On the arrival of the tug at the scene of the shipwreck it was found that Pilot Butcher had rendered assistance of the utmost value, in fact he almost lost his life in his efforts. Just at daybreak the glass began to fall rapidly, and a north-west gale swept over the coast, accompanied with drenching showers of rain. Pilot Butcher at once saw the advisability of making things secure, so he began to remove the ship's papers, the captain's chronometer, money, and other valuables. The sea was now rising rapidly, and while jumping from the ship to his boat he miscalculated the distance, and fell headlong into the ocean, a huge wave sweeping over him as he fell. Fortunately he was almost at once hauled on board again.


Despite this accident, Pilot Butcher continued at his post until after noon, manfully doing his duty, and materially assisting the captain in endeavouring to float the vessel, owing to the increasing wind and rising sea, this was found to be a difficult task, and on the arrival of the tug it was deemed advisable to leave the vessel. About noon the arrangements for leaving the vessel were made, and the seventeen sailors and their effects were conveyed in the boats to the tug which had got under the shelter of the island. The ship was lying with her head south, and she went further on the reef, and at the time of the abandoment water was coming in at her fore compartment. A heavy sea was running breaking over the ship's stern, and it was dangerous for anyone to remain on board, as there was a possibility of her breaking up at any moment. The last to leave the vessel were the Captain and Pilot Butcher.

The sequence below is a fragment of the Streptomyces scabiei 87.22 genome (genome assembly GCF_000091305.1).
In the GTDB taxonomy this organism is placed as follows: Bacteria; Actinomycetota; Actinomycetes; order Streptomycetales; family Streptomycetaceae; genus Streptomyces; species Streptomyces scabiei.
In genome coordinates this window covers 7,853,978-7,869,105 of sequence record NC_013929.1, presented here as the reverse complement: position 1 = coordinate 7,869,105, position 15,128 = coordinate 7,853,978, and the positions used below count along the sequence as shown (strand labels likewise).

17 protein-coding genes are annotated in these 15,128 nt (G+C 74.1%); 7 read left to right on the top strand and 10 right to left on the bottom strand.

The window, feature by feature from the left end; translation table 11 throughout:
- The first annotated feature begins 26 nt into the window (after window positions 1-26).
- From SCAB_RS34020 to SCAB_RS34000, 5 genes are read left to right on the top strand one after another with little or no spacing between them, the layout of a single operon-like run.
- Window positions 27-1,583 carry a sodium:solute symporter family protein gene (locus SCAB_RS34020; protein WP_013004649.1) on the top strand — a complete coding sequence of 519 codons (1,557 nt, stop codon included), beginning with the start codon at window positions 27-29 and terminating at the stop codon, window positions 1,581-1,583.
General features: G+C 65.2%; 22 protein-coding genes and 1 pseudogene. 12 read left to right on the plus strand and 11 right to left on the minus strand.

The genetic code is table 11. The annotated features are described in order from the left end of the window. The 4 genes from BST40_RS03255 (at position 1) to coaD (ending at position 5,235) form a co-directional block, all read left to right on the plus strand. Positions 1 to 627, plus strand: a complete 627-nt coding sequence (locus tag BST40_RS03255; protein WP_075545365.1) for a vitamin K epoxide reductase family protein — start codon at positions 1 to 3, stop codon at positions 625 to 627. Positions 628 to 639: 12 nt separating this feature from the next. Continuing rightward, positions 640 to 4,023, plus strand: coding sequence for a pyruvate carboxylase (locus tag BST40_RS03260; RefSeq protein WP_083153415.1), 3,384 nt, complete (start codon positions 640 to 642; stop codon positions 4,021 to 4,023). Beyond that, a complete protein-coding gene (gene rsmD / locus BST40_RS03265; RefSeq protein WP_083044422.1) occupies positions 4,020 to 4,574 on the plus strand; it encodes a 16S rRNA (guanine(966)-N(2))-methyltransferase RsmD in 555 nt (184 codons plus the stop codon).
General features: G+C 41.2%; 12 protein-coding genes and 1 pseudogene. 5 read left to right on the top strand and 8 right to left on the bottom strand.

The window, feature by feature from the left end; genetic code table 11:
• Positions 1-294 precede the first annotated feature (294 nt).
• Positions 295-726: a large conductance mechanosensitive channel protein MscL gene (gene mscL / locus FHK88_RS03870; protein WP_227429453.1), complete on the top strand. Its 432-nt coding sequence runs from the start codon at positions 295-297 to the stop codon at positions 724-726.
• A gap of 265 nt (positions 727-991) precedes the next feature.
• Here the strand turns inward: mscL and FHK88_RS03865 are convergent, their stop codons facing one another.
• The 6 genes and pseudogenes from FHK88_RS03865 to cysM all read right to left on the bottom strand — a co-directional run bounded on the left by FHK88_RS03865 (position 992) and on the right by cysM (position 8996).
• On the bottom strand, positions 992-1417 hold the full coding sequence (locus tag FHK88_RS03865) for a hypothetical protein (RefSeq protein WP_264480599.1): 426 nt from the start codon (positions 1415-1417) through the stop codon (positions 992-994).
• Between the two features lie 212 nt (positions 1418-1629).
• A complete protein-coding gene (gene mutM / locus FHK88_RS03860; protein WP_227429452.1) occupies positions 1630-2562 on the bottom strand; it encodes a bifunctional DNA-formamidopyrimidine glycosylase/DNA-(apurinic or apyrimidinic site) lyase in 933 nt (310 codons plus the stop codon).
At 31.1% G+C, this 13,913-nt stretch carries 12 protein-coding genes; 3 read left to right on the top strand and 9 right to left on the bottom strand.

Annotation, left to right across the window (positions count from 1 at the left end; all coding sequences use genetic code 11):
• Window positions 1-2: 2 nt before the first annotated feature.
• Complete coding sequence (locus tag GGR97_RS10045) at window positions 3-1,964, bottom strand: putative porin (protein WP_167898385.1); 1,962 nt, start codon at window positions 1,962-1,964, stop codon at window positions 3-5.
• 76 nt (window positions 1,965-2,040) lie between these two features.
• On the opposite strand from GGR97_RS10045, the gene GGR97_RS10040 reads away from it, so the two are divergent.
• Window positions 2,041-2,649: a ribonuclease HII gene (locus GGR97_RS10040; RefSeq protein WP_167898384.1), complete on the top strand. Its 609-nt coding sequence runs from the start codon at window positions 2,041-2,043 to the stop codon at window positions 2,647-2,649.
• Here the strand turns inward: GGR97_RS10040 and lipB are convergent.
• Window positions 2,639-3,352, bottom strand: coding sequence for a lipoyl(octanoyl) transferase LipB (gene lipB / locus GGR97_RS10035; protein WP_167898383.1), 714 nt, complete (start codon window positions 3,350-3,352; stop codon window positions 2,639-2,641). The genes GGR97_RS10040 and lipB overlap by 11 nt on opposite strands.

Mr. H. King's Statement.

Mr. Harry King, representative of the agents, who went off with the Rescue, stated that on arrival at the vessel it was found that she was in a precarious position. A boat in charge of Pilot Butcher came off, and gave the information that the captain and the crew were ready to leave, and that the ship's papers and other valuables had been removed to the island. Four boats' crews were then, picked up, one boat being cut adrift. The ship was making a little water, but owing to the heavy sea no one from the tug went on board.


The Captain's Report.

Captain Rich, the commander, who was here six years ago in charge of the Abbey Holme; was interviewed by our representative last Thursday night, and furnished the following report:-Left Glasgow on June 23rd, and experienced strong southerly winds in St. George's Channel and then had fair winds and fine weather until teaching Cape de Verd, Islands. After that had variable winds to 12 1/2deg., then S.W. and S.S.W., strong occasionally, with heavy seas as far as 15 W. longitude.


Continued to have similar weather with occasional squalls and met the south-east trades 5 1/2. deg. N. Crossed the equator 35 days out and had fresh south-east trades to 25 deg. S. Then N.E. and northerly winds to the vicinity of Tristan d'Acunha, and had strong westerly winds to the Cape, after which fair winds prevailed. When in longtitude 65 E. had a heavy gale from the north which shifted suddenly to the S.S.W. With the tremendous sea caused by the gale from the north- ward and also the one from the south the two seas met, causing the vessel to roll and labour very heavily. When the vessel was heavily lurching the pipes could be heard shifting in the lower hold. This caused great anxiety on board, as the safety of the vessel was endangered. The next day it was found that several pipes had shifted in the lower hold, but it was impossible to get at them on account of them being stored between the deck beams. Thu occurred several times, owing to the heavy rolling of the ship, and we were compelled to keep her before the seas, so that it would ease her rolling. At one time I thought we should have to bear for the Mauritius, but after a consultation with the chief officer, it was determined to continue the voyage.